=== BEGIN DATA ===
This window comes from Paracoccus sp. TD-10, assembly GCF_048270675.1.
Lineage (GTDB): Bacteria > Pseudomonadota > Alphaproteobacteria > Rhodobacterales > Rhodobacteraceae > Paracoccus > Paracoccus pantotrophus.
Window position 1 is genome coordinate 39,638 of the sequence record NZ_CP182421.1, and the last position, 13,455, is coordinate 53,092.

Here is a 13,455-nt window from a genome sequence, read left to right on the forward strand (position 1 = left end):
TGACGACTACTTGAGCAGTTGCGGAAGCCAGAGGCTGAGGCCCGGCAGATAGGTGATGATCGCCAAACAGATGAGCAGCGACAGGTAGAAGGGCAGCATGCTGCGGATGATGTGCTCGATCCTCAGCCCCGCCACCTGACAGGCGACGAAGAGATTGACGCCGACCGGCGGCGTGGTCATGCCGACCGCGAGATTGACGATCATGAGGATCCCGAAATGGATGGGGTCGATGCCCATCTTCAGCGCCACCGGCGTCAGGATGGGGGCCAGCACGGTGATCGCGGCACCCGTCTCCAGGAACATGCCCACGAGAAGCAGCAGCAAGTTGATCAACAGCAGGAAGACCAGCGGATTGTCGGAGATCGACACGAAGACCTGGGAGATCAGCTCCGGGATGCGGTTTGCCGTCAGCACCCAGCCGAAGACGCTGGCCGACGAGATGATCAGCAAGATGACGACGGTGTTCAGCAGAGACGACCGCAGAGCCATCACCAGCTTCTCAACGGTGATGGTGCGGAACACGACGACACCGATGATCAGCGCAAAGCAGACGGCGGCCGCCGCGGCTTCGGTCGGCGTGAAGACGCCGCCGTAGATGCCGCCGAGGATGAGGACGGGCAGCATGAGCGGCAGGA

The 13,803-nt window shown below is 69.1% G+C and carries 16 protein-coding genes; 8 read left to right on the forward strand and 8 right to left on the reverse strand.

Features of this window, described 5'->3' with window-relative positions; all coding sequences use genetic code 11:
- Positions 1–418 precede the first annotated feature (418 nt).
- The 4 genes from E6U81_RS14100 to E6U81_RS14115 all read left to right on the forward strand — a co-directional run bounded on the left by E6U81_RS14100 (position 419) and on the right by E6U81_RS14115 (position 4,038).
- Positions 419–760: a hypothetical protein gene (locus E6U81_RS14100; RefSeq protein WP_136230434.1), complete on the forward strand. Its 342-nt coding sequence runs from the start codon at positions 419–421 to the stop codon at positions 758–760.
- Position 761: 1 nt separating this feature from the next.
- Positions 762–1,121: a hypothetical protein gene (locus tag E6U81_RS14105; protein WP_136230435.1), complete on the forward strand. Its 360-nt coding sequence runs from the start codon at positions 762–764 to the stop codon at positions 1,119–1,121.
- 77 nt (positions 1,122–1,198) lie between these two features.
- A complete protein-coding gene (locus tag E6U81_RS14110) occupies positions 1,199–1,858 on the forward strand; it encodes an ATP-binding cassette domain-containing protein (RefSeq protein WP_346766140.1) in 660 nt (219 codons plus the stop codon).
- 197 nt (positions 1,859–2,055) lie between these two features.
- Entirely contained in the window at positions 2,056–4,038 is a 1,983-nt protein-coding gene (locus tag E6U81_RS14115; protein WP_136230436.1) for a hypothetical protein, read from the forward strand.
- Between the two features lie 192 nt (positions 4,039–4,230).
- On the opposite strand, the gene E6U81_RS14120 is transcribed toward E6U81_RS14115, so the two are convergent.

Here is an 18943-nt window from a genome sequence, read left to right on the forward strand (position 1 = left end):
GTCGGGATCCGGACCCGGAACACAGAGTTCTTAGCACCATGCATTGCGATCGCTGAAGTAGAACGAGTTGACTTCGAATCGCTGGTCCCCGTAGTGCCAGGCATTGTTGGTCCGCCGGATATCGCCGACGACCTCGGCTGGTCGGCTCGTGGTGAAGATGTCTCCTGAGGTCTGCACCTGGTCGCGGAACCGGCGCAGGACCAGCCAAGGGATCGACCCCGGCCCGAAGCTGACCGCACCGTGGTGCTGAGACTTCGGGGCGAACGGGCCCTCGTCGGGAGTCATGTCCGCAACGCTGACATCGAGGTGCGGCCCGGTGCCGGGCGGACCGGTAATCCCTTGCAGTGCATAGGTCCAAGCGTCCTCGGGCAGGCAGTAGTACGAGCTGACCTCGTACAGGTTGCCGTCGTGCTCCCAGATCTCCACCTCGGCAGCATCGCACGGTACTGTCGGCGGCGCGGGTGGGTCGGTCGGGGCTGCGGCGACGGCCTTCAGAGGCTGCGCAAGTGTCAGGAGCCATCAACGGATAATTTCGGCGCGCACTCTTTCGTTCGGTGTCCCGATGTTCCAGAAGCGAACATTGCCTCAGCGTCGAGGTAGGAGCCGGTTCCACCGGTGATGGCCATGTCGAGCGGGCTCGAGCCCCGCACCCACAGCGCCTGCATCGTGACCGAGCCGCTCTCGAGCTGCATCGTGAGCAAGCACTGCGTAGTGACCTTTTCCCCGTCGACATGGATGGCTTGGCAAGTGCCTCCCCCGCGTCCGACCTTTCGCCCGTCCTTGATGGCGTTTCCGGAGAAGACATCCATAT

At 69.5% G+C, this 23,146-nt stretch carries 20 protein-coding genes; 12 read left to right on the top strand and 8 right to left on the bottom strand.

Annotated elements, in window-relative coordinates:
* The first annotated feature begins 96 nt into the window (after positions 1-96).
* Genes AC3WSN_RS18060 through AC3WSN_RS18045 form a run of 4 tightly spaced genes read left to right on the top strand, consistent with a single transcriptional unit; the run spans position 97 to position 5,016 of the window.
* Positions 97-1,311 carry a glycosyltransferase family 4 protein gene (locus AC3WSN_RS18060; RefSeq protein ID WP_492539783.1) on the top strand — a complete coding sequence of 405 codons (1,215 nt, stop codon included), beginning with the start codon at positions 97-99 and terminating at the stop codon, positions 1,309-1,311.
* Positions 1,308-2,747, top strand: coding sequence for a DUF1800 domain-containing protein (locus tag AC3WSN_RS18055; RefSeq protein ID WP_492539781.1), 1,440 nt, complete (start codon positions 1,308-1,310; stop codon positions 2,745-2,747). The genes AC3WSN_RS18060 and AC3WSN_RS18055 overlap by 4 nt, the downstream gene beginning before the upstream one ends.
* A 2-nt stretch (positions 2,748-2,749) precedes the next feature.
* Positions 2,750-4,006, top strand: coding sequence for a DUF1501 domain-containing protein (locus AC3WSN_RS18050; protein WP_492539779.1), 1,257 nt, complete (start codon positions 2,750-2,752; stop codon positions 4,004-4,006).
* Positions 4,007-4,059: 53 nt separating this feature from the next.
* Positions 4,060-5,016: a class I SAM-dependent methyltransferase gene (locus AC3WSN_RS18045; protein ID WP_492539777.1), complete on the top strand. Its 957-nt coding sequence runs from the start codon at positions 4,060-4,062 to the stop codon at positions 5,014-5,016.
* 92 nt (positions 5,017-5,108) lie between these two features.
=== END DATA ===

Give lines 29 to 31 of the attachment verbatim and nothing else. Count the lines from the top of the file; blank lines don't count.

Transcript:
* Positions 4,007-4,059: 53 nt separating this feature from the next.
* Positions 4,060-5,016: a class I SAM-dependent methyltransferase gene (locus AC3WSN_RS18045; protein ID WP_492539777.1), complete on the top strand. Its 957-nt coding sequence runs from the start codon at positions 4,060-4,062 to the stop codon at positions 5,014-5,016.
* 92 nt (positions 5,017-5,108) lie between these two features.